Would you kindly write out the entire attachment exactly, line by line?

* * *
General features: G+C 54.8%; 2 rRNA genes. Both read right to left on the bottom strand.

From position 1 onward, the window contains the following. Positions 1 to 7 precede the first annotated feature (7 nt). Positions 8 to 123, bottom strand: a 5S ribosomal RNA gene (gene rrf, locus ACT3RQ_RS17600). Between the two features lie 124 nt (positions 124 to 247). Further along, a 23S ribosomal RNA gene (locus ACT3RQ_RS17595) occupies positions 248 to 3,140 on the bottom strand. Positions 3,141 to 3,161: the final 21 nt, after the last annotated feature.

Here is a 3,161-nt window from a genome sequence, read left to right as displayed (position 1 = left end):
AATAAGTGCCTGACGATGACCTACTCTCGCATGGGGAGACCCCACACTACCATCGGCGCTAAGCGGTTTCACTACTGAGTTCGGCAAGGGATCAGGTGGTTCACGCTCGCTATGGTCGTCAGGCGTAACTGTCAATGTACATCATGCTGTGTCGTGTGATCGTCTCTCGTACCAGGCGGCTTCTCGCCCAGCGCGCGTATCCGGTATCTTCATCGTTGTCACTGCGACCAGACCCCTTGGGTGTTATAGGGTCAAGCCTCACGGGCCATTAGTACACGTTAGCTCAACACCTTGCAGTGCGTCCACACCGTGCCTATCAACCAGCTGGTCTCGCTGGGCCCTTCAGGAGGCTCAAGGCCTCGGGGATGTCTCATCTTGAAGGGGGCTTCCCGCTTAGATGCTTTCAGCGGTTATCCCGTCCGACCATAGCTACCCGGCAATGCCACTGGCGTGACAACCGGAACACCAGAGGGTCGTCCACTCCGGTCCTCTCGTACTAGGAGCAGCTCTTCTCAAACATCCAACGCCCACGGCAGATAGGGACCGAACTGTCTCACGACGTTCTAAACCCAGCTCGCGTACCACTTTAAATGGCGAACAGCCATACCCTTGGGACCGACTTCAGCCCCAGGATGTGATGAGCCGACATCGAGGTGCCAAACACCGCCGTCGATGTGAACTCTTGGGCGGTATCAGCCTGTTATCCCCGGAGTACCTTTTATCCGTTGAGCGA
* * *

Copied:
General features: G+C 54.8%; 2 rRNA genes. Both read right to left on the bottom strand.

From position 1 onward, the window contains the following. Positions 1 to 7 precede the first annotated feature (7 nt). Positions 8 to 123, bottom strand: a 5S ribosomal RNA gene (gene rrf, locus ACT3RQ_RS17600). Between the two features lie 124 nt (positions 124 to 247). Further along, a 23S ribosomal RNA gene (locus ACT3RQ_RS17595) occupies positions 248 to 3,140 on the bottom strand. Positions 3,141 to 3,161: the final 21 nt, after the last annotated feature.

Here is a 3,161-nt window from a genome sequence, read left to right as displayed (position 1 = left end):
AATAAGTGCCTGACGATGACCTACTCTCGCATGGGGAGACCCCACACTACCATCGGCGCTAAGCGGTTTCACTACTGAGTTCGGCAAGGGATCAGGTGGTTCACGCTCGCTATGGTCGTCAGGCGTAACTGTCAATGTACATCATGCTGTGTCGTGTGATCGTCTCTCGTACCAGGCGGCTTCTCGCCCAGCGCGCGTATCCGGTATCTTCATCGTTGTCACTGCGACCAGACCCCTTGGGTGTTATAGGGTCAAGCCTCACGGGCCATTAGTACACGTTAGCTCAACACCTTGCAGTGCGTCCACACCGTGCCTATCAACCAGCTGGTCTCGCTGGGCCCTTCAGGAGGCTCAAGGCCTCGGGGATGTCTCATCTTGAAGGGGGCTTCCCGCTTAGATGCTTTCAGCGGTTATCCCGTCCGACCATAGCTACCCGGCAATGCCACTGGCGTGACAACCGGAACACCAGAGGGTCGTCCACTCCGGTCCTCTCGTACTAGGAGCAGCTCTTCTCAAACATCCAACGCCCACGGCAGATAGGGACCGAACTGTCTCACGACGTTCTAAACCCAGCTCGCGTACCACTTTAAATGGCGAACAGCCATACCCTTGGGACCGACTTCAGCCCCAGGATGTGATGAGCCGACATCGAGGTGCCAAACACCGCCGTCGATGTGAACTCTTGGGCGGTATCAGCCTGTTATCCCCGGAGTACCTTTTATCCGTTGAGCGA